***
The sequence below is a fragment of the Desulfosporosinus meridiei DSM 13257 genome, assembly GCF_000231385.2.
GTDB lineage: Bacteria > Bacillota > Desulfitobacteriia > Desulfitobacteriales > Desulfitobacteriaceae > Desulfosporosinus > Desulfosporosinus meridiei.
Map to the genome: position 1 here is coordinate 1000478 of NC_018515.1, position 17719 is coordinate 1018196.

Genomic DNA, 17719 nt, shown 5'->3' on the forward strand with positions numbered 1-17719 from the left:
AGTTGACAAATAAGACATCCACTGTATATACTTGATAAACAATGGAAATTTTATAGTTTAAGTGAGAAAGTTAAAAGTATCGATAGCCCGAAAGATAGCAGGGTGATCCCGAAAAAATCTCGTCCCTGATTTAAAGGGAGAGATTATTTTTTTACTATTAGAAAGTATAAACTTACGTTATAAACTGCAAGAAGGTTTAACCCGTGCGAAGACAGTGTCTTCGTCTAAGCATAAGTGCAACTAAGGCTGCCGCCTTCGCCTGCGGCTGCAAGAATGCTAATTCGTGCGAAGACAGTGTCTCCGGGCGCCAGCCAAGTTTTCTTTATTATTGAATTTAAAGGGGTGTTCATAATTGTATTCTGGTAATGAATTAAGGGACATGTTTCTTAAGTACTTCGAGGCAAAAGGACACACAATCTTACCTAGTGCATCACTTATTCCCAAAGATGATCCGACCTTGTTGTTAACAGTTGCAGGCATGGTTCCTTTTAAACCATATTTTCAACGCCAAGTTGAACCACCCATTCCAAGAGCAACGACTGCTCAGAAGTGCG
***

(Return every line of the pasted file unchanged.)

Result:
The sequence below is a fragment of the Desulfosporosinus meridiei DSM 13257 genome, assembly GCF_000231385.2.
GTDB lineage: Bacteria > Bacillota > Desulfitobacteriia > Desulfitobacteriales > Desulfitobacteriaceae > Desulfosporosinus > Desulfosporosinus meridiei.
Map to the genome: position 1 here is coordinate 1000478 of NC_018515.1, position 17719 is coordinate 1018196.

Genomic DNA, 17719 nt, shown 5'->3' on the forward strand with positions numbered 1-17719 from the left:
AGTTGACAAATAAGACATCCACTGTATATACTTGATAAACAATGGAAATTTTATAGTTTAAGTGAGAAAGTTAAAAGTATCGATAGCCCGAAAGATAGCAGGGTGATCCCGAAAAAATCTCGTCCCTGATTTAAAGGGAGAGATTATTTTTTTACTATTAGAAAGTATAAACTTACGTTATAAACTGCAAGAAGGTTTAACCCGTGCGAAGACAGTGTCTTCGTCTAAGCATAAGTGCAACTAAGGCTGCCGCCTTCGCCTGCGGCTGCAAGAATGCTAATTCGTGCGAAGACAGTGTCTCCGGGCGCCAGCCAAGTTTTCTTTATTATTGAATTTAAAGGGGTGTTCATAATTGTATTCTGGTAATGAATTAAGGGACATGTTTCTTAAGTACTTCGAGGCAAAAGGACACACAATCTTACCTAGTGCATCACTTATTCCCAAAGATGATCCGACCTTGTTGTTAACAGTTGCAGGCATGGTTCCTTTTAAACCATATTTTCAACGCCAAGTTGAACCACCCATTCCAAGAGCAACGACTGCTCAGAAGTGCG